One time when mother was at work and grandmother was alone with her trying to get her ready for school, she ran out of the house and said she was going to run away. The grandmother called the police, and she said she was going to kill herself. SASS was involved. (Id.) Dr. Leve-Goodfriend wrote that "[c]urrently, there is no suicidal or homicidal ideation." (Id.) She directed M.R. to begin a trial of Trileptal and to "continue her ongoing therapy with Jeanette."*fn2 (R. 348-49.) Dr. Goodfriend-Leve continued to meet with M.R. roughly every one to three months between July 2007 and April 20, 2009, monitoring M.R.'s medication and overall progress. (E.g., R. 421-23, 431-39.)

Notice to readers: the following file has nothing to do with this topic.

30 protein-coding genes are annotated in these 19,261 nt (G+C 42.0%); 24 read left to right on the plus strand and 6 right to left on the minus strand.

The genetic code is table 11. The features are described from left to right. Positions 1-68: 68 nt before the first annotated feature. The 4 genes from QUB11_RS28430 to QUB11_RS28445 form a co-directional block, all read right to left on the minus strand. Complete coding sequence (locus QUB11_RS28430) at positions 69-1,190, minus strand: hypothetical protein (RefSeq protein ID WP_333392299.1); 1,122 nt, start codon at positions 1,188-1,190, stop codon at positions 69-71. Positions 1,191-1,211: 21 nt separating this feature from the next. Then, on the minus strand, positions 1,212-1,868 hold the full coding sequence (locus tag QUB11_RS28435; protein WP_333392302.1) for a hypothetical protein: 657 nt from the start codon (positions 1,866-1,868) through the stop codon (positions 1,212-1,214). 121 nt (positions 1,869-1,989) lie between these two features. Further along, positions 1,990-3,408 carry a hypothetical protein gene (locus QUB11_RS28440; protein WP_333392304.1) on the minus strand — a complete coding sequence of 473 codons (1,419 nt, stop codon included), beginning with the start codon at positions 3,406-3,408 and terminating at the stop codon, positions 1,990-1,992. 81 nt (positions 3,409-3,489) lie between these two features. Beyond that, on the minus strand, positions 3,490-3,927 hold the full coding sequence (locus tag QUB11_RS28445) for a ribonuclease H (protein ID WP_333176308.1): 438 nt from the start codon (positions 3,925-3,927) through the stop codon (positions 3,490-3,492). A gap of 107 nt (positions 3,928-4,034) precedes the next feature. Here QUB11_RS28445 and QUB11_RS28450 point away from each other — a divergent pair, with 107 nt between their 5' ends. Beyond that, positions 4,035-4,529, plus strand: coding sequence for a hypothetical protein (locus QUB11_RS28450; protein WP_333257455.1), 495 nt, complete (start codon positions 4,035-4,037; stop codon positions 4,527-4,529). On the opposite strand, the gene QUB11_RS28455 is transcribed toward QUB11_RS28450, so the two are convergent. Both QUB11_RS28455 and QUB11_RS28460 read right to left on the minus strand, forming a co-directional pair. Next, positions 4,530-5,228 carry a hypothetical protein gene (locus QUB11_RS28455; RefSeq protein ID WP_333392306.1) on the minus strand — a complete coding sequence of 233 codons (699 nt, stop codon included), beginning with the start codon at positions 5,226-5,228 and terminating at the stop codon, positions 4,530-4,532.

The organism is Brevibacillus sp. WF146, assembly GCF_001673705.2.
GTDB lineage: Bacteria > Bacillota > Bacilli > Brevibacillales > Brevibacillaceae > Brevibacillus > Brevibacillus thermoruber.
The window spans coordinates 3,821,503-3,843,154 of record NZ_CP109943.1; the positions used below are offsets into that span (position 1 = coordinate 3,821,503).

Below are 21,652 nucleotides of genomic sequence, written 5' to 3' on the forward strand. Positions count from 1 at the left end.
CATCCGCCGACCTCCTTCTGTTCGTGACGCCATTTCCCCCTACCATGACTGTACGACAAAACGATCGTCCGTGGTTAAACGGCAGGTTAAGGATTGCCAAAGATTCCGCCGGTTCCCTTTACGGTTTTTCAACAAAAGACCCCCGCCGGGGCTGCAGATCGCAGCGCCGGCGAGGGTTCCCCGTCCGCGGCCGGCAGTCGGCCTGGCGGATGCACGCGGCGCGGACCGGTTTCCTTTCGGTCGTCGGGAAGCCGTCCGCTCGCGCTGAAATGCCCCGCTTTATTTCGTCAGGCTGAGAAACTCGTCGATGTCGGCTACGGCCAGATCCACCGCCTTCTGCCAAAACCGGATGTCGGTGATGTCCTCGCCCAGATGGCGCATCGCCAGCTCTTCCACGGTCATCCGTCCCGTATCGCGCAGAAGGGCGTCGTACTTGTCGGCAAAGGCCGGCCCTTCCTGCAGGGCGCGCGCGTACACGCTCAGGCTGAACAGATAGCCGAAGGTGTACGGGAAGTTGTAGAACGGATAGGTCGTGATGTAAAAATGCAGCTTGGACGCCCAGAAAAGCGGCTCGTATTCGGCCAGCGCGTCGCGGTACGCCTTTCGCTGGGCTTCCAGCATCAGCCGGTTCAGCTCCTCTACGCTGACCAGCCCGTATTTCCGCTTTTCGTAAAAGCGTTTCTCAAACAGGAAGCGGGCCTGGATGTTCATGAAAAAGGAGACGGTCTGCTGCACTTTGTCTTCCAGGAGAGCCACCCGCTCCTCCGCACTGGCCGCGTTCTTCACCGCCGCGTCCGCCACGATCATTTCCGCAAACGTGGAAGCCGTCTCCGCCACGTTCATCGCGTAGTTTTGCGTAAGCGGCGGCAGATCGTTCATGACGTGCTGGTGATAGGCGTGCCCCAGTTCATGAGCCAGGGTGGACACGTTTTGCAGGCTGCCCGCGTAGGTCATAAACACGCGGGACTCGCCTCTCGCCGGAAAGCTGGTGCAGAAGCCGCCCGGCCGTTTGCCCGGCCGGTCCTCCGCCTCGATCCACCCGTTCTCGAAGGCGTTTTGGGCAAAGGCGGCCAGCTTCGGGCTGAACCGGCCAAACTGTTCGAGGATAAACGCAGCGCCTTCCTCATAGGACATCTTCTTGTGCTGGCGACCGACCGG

Throughout the relevant time period, Ms. Robinson and M.R.'s grandmother completed various reports for submission to the Social Security Administration's Bureau of Disability Determination Services ("DDS"). In a report dated November 16, 2007, Ms. Robinson noted, among other things, that M.R. had a "real bad problem" with concentrating, "can't sit still longer than 5 minutes," and "when she gets angry she smacks, bite, scream at herself [sic]." (R. 120, 122.) In response to the question "Control his/her own behavior and avoid unsafe behaviors?," Ms. Robinson answered "no." (R. 122.)

On November 25, 2007, M.R.'s Principal, Cheryl DeRoo, completed a report to DDS in which she wrote, among other things, that "M.R.'s inability to stay focused and on task has caused her to fall behind her peers in both academic and social skills." (R. 125.) Ms. DeRoo also indicated that M.R. was receiving regular education with no special instruction, that she was reading at a kindergarten level, and that her math and written language levels were "early 1st grade." (R. 124.)